In 2003, I gave birth via emergency C-section at 34 weeks gestation. My daughter needed resuscitation immediately. She had doctors confused as to what may be happening to her and why it was so difficult to stabilise her. At three days old, she was flown from special care to intensive care. Once again, doctors couldn’t explain the high blood pressure and organ failure and they tried brainstorming with other doctors from around the world.
It wasn’t until day five that doctors suspected a diagnosis of Idiopathic Infantile Arterial Calcification (IIAC) and sadly, she died of complete organ failure at just eight days old. She was the first recorded case in Australia. A sample of her skin was biopsied and sent overseas for genetic studies. Our daughter had a mutation on the ENPP1 gene. We had a one in four chance of having another child affected with the condition, a one in four chance of having a child not affected and a two in four chance of having a child who is a carrier.
I tried to find out as much as I could about the condition, however, all of my reading led me to the knowledge that this is a terminal condition with a life expectancy of approximately six months if the child was lucky to survive their first few weeks of life.
I fell pregnant in 2005 and was involved in a medical study at the hospital where I was receiving treatment. I had many arguments with doctors in regards to treating my child with medication at birth. Doctors were not so keen because there was not enough research to support success in drug therapy treatment, however, I managed to convince them to try. It was a hard fight while trying to remain positive. In 2005, I gave birth to my second daughter at 37 weeks gestation via elective C-section and my daughter’s fight to survive began.
Within the first hour, she suffered respiratory disease and required oxygen. Her blood pressure was normal at 66/24 mmHg (arterial blood pressure 25 mmHg). No other abnormalities were detected on clinical examination. She underwent abdomen and chest radiography because of the history of Generalised Arterial Calcification of Infancy (GACI) and neonatal death in the family; this investigation did not reveal vascular calcification. A subsequent ultrasonographic evaluation on day two showed diffuse arterial calcification that involved the aorta and the carotid, renal, mesenteric, cardiac and cerebral vasculature. Echogenicity of the renal cortex was increased, which suggested calcification. Echocardiography showed echogenic coronary arteries and a regional reduction in ventricular function that was consistent with infarction, meaning she suffered a heart attack.
On further examination, she had no pulses due to the calcification in her arteries. She was flown to intensive care where we were given the talk about doctors believing our daughter had IIAC. They didn’t think she was going to make it. On day four, she was officially diagnosed with the exact gene mutation as her sister and given the same prognosis. However, she would prove doctors wrong.
At seven days old, she started on a low dose of disodium pamidronate (0.1 mg/kg per week for four weeks). She tolerated the medication and it did not cause any acute flu-like symptoms or hypocalcemia. This treatment was changed to oral risedronate sodium at a dose of 1 mg/kg (5.0 mg) weekly at four weeks of age because venous access was becoming increasingly traumatic. The right femoral pulse became palpable at two months – this was the first palpable pulse since she was born. Complete resolution of arterial calcification was seen by three months of age. Ergocalciferol was added at a dose of 5,000 U daily for six weeks, followed by 200 U daily because of Vitamin D deficiency and elevated parathyroid hormone level. She developed hypertension at three months with a blood pressure of 110/45 mmHg (arterial blood pressure 70 mmHg) and antihypertensive therapy with amlodipine 0.5 mg daily was started. Ultrasonographic examination of the abdomen showed complete resolution of arterial calcification with unimpeded renal blood flow and resolution of renal stippling. Further return of pulses was detected with the brachial and femoral pulses becoming bilaterally palpable. X-ray scans showed mild structural defects in long bones and vertebral, end-plate sclerosis. Dual-energy X-ray absorptiometry (DEXA) scan parameters were satisfactory. Things were looking very positive for our daughter.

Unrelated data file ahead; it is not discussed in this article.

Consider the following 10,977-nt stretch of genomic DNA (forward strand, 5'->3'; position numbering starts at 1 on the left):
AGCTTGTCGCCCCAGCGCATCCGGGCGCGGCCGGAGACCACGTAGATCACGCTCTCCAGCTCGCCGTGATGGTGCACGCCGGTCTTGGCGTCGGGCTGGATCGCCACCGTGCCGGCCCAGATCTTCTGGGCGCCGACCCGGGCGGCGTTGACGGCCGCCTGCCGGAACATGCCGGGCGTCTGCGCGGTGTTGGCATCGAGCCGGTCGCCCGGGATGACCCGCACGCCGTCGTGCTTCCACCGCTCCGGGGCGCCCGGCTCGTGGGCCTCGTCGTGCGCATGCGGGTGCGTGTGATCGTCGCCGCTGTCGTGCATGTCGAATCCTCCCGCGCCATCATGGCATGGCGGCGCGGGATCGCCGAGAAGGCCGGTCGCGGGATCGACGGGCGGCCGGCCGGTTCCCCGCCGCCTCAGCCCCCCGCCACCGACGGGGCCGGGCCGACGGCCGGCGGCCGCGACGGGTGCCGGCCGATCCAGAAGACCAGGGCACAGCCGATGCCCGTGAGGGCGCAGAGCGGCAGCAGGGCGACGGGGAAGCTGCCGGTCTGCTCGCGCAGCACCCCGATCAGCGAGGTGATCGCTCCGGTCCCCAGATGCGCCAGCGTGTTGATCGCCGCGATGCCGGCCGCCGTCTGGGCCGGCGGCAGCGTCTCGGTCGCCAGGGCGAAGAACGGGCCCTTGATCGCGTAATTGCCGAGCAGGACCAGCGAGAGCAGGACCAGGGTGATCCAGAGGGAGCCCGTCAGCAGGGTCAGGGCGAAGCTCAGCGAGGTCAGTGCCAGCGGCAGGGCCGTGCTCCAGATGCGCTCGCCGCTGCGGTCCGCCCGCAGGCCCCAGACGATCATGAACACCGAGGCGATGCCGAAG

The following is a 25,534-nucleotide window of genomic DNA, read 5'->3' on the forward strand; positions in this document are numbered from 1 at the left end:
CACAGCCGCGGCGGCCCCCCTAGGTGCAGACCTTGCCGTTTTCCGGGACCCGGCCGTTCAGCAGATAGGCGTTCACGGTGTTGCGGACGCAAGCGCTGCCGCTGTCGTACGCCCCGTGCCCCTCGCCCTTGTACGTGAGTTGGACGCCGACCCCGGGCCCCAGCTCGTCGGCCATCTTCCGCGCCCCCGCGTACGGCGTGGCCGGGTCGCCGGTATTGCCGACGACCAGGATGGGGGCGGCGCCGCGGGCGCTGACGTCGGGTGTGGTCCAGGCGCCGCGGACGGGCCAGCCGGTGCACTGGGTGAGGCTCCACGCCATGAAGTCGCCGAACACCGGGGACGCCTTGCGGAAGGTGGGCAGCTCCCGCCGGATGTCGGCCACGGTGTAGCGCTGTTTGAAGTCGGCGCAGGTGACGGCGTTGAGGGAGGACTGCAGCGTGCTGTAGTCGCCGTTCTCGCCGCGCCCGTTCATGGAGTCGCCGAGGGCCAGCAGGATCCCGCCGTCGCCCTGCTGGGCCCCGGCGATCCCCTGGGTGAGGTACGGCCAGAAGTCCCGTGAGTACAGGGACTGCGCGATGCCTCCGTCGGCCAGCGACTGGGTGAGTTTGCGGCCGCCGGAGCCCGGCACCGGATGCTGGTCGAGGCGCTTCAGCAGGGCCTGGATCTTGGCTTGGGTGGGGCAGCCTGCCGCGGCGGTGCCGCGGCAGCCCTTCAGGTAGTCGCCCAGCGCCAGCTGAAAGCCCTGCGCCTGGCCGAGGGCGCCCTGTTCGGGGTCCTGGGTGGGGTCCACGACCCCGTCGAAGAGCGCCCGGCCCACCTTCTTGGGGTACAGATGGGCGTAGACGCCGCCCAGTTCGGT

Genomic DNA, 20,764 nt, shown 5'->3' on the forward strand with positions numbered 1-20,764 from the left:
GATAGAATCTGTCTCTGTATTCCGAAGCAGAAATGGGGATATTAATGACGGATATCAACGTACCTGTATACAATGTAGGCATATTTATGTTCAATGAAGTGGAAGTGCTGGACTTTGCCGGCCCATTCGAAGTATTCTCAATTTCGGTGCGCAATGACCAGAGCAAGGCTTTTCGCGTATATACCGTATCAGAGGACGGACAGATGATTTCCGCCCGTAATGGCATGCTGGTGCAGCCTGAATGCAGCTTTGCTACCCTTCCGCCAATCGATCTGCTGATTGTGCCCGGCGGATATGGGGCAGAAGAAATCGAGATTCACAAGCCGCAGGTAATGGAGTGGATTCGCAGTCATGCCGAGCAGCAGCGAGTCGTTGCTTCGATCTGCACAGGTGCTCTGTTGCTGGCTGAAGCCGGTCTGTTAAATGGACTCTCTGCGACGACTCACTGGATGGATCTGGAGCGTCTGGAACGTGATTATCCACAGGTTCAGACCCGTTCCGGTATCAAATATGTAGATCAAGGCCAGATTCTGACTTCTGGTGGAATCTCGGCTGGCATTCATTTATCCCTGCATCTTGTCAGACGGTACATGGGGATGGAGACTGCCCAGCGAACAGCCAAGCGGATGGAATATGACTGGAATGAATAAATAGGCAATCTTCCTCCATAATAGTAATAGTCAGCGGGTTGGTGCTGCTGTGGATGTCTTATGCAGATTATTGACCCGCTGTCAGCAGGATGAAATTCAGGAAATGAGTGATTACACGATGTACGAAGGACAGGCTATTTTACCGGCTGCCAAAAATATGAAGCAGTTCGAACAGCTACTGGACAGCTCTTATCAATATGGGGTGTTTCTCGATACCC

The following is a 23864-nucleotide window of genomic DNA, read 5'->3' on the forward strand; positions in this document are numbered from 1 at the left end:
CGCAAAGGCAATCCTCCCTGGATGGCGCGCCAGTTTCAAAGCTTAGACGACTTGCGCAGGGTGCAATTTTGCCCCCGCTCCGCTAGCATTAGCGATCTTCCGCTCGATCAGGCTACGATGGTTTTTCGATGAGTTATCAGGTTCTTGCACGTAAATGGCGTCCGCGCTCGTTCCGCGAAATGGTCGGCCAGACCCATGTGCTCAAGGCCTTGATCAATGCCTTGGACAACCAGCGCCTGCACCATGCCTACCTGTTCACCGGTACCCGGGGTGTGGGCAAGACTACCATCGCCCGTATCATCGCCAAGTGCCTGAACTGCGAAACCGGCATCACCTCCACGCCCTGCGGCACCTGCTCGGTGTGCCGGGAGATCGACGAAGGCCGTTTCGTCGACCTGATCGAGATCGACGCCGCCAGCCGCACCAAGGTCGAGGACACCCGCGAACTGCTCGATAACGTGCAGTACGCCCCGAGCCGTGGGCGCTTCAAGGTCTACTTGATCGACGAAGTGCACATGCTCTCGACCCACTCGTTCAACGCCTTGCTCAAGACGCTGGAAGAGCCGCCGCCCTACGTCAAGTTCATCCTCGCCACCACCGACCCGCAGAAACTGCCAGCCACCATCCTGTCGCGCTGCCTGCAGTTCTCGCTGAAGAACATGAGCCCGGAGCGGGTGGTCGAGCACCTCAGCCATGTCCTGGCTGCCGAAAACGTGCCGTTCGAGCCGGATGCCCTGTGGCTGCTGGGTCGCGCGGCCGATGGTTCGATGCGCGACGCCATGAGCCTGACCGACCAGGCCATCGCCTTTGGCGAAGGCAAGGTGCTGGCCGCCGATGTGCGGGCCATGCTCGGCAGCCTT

Fast-forward to 2019 and she is now 13 years old and is doing exceptionally well considering her numerous health concerns. That said, she does live a relatively normal and full life. She plays sport, is very academic and is loved by her peers. At times, the hardest thing for people to accept is all of her health conditions because physically, she looks completely normal. That said, her health complications do restrict her at times.
Thankfully, we do have a support network where numerous parents from around the world talk and share updated research regularly. This support group consists of families who have not only lost a baby to IIAC/GACI, but families who also have children living with the condition.
Due to this condition being so rare, I’m more than happy to communicate with families dealing with a new diagnosis and encourage people to reach out for more information about this condition as time is crucial with this rare disease.